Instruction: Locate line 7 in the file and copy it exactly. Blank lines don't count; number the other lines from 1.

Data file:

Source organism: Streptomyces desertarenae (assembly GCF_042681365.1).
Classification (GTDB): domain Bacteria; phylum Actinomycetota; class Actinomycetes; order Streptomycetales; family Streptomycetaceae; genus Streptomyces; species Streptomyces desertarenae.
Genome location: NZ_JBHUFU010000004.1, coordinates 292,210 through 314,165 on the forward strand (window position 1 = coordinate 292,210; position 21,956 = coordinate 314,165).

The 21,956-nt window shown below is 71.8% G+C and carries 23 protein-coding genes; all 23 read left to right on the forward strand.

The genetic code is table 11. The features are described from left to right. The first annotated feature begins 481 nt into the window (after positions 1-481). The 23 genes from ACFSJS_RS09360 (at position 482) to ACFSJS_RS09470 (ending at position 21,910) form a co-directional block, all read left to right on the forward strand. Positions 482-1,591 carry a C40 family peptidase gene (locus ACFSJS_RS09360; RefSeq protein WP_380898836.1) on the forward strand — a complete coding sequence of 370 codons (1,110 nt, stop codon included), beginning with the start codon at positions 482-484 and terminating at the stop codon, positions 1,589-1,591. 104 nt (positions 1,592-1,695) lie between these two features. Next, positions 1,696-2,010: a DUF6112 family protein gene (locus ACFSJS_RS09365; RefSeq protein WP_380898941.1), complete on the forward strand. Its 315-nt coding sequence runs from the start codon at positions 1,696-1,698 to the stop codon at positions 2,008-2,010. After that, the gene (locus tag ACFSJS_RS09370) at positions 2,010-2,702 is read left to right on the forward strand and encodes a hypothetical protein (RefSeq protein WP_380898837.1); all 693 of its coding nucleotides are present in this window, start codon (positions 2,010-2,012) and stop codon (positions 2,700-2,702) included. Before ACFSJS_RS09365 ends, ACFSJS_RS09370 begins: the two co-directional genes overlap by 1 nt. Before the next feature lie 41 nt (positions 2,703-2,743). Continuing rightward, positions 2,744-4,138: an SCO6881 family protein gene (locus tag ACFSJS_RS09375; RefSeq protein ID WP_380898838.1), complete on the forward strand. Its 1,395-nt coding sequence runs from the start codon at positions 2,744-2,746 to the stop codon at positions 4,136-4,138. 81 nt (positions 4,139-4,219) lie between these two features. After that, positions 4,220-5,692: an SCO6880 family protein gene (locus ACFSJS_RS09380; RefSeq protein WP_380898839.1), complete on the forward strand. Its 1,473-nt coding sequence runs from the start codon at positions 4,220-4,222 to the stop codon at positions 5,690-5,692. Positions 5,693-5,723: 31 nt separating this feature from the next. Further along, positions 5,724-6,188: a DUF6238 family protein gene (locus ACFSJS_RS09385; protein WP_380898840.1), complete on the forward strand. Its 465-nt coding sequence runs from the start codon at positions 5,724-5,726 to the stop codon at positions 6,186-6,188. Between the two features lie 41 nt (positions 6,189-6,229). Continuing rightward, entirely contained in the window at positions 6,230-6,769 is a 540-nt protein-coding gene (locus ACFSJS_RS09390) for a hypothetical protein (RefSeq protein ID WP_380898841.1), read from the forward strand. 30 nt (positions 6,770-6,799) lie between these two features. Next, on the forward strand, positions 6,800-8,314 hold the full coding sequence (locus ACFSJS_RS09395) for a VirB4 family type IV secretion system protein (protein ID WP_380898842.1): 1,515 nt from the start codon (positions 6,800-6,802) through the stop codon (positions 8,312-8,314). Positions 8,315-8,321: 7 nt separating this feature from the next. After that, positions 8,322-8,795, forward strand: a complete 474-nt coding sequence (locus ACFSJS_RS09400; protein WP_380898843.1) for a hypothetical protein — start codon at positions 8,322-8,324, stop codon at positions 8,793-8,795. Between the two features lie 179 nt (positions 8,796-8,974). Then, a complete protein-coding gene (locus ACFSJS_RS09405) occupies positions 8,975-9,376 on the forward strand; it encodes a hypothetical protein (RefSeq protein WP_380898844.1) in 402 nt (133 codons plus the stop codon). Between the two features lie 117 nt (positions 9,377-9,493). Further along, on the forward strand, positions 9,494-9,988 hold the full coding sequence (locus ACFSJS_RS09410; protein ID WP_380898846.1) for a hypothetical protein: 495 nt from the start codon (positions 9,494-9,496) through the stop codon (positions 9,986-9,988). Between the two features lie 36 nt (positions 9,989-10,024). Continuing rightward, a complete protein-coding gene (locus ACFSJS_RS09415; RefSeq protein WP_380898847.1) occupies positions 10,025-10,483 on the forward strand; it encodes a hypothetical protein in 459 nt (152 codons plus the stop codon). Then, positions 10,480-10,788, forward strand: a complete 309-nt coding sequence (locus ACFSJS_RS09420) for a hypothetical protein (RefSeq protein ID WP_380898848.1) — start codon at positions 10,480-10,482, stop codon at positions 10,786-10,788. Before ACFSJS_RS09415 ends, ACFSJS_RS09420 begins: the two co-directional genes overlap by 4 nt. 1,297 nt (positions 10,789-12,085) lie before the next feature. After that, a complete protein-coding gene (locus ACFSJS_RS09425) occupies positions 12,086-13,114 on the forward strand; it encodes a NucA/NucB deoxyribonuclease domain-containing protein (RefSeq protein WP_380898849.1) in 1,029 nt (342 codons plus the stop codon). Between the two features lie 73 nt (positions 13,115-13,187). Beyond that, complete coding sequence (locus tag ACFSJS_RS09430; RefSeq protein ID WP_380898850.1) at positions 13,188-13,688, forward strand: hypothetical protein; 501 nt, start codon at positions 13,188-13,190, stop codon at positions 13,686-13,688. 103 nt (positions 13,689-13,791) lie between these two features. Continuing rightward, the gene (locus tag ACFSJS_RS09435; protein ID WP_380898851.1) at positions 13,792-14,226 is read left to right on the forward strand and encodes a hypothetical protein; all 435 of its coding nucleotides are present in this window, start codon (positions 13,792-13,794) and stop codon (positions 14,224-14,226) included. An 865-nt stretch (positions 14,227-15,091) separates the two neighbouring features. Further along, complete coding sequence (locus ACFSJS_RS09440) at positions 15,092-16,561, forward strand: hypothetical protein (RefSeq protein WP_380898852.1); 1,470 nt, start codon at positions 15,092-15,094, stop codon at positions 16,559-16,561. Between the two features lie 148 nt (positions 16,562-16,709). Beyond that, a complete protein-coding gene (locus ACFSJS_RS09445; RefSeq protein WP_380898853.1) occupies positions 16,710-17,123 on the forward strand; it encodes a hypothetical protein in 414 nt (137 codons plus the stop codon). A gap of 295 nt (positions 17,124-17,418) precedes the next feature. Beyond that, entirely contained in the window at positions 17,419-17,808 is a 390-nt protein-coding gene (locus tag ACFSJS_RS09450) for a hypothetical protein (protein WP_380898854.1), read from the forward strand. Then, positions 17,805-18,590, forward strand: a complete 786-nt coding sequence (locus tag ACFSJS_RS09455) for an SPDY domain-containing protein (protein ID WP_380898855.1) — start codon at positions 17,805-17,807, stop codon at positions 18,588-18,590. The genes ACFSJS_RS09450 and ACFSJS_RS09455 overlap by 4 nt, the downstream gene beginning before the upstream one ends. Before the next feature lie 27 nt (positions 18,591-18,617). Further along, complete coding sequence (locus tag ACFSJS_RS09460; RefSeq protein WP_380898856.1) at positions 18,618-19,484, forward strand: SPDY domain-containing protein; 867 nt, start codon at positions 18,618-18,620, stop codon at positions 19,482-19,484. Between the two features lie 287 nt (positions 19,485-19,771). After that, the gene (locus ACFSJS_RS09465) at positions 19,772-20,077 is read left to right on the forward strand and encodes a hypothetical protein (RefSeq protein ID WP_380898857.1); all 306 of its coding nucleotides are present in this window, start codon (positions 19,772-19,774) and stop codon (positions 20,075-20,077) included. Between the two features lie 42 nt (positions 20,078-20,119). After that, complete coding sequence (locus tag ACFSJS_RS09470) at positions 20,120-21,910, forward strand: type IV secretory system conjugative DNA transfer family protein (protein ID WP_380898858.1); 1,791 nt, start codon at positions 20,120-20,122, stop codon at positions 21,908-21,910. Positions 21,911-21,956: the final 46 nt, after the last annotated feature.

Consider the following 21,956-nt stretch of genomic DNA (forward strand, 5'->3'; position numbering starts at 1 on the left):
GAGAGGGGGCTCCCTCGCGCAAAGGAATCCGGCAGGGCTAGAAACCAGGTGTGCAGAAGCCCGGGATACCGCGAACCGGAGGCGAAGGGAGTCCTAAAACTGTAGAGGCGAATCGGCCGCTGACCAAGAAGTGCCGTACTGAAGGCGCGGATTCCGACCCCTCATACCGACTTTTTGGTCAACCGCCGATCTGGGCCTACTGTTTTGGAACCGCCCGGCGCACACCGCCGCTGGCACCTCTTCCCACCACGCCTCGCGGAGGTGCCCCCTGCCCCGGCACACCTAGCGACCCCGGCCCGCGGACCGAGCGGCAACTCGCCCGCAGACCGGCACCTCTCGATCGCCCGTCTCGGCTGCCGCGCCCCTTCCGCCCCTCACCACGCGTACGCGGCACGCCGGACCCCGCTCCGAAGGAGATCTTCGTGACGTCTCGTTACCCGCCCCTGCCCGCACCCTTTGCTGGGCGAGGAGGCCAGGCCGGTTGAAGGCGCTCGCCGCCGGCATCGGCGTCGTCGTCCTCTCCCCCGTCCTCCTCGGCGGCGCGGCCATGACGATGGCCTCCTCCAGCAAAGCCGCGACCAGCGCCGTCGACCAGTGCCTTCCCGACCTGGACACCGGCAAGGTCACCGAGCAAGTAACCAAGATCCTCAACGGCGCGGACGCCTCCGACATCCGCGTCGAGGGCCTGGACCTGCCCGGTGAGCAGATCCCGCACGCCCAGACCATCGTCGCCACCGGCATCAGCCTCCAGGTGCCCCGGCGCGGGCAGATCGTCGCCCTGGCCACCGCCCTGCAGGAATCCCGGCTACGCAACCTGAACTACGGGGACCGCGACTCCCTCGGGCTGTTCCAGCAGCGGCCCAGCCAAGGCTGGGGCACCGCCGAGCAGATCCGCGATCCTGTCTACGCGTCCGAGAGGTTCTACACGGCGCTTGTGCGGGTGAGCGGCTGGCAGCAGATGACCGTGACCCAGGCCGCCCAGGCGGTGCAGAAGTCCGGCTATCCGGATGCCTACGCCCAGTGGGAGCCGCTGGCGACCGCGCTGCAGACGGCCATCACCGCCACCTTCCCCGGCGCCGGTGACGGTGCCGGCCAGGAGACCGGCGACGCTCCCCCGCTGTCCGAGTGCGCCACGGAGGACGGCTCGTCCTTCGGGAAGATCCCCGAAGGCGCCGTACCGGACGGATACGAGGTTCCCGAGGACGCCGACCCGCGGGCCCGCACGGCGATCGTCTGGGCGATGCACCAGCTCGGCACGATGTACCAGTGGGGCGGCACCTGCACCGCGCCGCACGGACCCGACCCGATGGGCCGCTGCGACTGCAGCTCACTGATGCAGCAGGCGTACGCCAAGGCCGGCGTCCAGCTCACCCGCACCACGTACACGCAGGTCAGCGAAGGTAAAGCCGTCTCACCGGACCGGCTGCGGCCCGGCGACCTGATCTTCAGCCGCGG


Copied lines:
GAGAGGGGGCTCCCTCGCGCAAAGGAATCCGGCAGGGCTAGAAACCAGGTGTGCAGAAGCCCGGGATACCGCGAACCGGAGGCGAAGGGAGTCCTAAAACTGTAGAGGCGAATCGGCCGCTGACCAAGAAGTGCCGTACTGAAGGCGCGGATTCCGACCCCTCATACCGACTTTTTGGTCAACCGCCGATCTGGGCCTACTGTTTTGGAACCGCCCGGCGCACACCGCCGCTGGCACCTCTTCCCACCACGCCTCGCGGAGGTGCCCCCTGCCCCGGCACACCTAGCGACCCCGGCCCGCGGACCGAGCGGCAACTCGCCCGCAGACCGGCACCTCTCGATCGCCCGTCTCGGCTGCCGCGCCCCTTCCGCCCCTCACCACGCGTACGCGGCACGCCGGACCCCGCTCCGAAGGAGATCTTCGTGACGTCTCGTTACCCGCCCCTGCCCGCACCCTTTGCTGGGCGAGGAGGCCAGGCCGGTTGAAGGCGCTCGCCGCCGGCATCGGCGTCGTCGTCCTCTCCCCCGTCCTCCTCGGCGGCGCGGCCATGACGATGGCCTCCTCCAGCAAAGCCGCGACCAGCGCCGTCGACCAGTGCCTTCCCGACCTGGACACCGGCAAGGTCACCGAGCAAGTAACCAAGATCCTCAACGGCGCGGACGCCTCCGACATCCGCGTCGAGGGCCTGGACCTGCCCGGTGAGCAGATCCCGCACGCCCAGACCATCGTCGCCACCGGCATCAGCCTCCAGGTGCCCCGGCGCGGGCAGATCGTCGCCCTGGCCACCGCCCTGCAGGAATCCCGGCTACGCAACCTGAACTACGGGGACCGCGACTCCCTCGGGCTGTTCCAGCAGCGGCCCAGCCAAGGCTGGGGCACCGCCGAGCAGATCCGCGATCCTGTCTACGCGTCCGAGAGGTTCTACACGGCGCTTGTGCGGGTGAGCGGCTGGCAGCAGATGACCGTGACCCAGGCCGCCCAGGCGGTGCAGAAGTCCGGCTATCCGGATGCCTACGCCCAGTGGGAGCCGCTGGCGACCGCGCTGCAGACGGCCATCACCGCCACCTTCCCCGGCGCCGGTGACGGTGCCGGCCAGGAGACCGGCGACGCTCCCCCGCTGTCCGAGTGCGCCACGGAGGACGGCTCGTCCTTCGGGAAGATCCCCGAAGGCGCCGTACCGGACGGATACGAGGTTCCCGAGGACGCCGACCCGCGGGCCCGCACGGCGATCGTCTGGGCGATGCACCAGCTCGGCACGATGTACCAGTGGGGCGGCACCTGCACCGCGCCGCACGGACCCGACCCGATGGGCCGCTGCGACTGCAGCTCACTGATGCAGCAGGCGTACGCCAAGGCCGGCGTCCAGCTCACCCGCACCACGTACACGCAGGTCAGCGAAGGTAAAGCCGTCTCACCGGACCGGCTGCGGCCCGGCGACCTGATCTTCAGCCGCGG